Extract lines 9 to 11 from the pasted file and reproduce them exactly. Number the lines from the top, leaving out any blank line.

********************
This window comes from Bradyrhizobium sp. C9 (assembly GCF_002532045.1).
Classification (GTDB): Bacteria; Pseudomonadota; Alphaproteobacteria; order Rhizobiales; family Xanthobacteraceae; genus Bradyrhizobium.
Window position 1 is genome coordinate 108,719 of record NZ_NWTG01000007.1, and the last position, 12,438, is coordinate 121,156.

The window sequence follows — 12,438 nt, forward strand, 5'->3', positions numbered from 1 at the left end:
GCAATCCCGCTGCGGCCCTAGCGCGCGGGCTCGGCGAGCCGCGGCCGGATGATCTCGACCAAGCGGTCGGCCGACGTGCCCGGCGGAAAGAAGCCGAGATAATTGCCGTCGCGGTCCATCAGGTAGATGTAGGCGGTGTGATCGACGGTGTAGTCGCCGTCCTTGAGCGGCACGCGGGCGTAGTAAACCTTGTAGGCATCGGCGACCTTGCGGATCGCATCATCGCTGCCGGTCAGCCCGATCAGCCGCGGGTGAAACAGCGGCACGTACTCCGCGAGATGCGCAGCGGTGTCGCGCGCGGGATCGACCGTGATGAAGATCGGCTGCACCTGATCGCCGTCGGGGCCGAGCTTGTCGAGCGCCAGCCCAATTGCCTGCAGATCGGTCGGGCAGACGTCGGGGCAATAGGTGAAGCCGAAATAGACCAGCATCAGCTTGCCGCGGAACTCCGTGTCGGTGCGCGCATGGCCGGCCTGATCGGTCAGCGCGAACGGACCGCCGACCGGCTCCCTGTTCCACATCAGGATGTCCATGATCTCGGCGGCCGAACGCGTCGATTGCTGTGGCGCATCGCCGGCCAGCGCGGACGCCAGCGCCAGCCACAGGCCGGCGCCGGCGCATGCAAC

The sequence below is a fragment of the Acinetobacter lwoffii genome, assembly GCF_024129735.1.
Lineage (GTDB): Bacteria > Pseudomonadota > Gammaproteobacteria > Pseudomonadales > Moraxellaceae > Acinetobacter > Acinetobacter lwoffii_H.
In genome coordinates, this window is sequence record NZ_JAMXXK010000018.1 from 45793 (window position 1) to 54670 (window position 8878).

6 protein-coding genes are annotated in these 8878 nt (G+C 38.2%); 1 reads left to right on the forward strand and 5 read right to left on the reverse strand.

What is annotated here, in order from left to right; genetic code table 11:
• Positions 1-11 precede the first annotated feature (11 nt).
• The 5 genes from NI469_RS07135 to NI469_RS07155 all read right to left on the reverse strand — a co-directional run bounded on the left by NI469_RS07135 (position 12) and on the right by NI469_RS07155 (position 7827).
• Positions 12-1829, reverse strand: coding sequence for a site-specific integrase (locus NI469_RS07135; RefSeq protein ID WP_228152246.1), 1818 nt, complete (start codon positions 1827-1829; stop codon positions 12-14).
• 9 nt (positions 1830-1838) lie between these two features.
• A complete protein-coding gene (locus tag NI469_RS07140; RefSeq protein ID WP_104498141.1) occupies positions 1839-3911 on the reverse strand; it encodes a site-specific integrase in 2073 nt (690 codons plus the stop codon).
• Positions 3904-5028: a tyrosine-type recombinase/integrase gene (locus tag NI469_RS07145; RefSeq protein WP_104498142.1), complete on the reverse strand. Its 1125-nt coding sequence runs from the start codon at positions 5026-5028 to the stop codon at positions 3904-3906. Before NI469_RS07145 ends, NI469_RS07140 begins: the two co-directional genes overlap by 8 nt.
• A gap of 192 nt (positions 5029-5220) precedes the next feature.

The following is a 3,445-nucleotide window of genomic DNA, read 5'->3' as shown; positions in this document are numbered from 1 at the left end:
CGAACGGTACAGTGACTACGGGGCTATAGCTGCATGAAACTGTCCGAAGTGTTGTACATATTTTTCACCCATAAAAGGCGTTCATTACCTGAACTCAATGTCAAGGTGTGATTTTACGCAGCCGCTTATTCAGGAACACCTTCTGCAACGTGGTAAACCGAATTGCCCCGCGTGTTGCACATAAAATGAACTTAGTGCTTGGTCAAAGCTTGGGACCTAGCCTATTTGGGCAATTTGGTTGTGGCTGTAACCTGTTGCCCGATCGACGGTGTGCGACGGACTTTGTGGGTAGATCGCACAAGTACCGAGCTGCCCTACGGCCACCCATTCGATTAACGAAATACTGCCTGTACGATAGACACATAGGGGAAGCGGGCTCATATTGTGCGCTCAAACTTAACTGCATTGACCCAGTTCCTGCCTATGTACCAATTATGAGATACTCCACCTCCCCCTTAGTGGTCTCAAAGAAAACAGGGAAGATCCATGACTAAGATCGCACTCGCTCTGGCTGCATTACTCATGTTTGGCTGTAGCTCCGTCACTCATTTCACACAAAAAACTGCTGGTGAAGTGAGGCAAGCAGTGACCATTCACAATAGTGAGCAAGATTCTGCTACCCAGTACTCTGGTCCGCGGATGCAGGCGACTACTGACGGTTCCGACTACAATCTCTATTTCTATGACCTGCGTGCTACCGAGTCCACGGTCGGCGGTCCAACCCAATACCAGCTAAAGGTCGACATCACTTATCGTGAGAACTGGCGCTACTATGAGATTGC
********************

6 protein-coding genes are annotated in these 8878 nt (G+C 38.2%); 1 reads left to right on the forward strand and 5 read right to left on the reverse strand.

What is annotated here, in order from left to right; genetic code table 11:
• Positions 1-11 precede the first annotated feature (11 nt).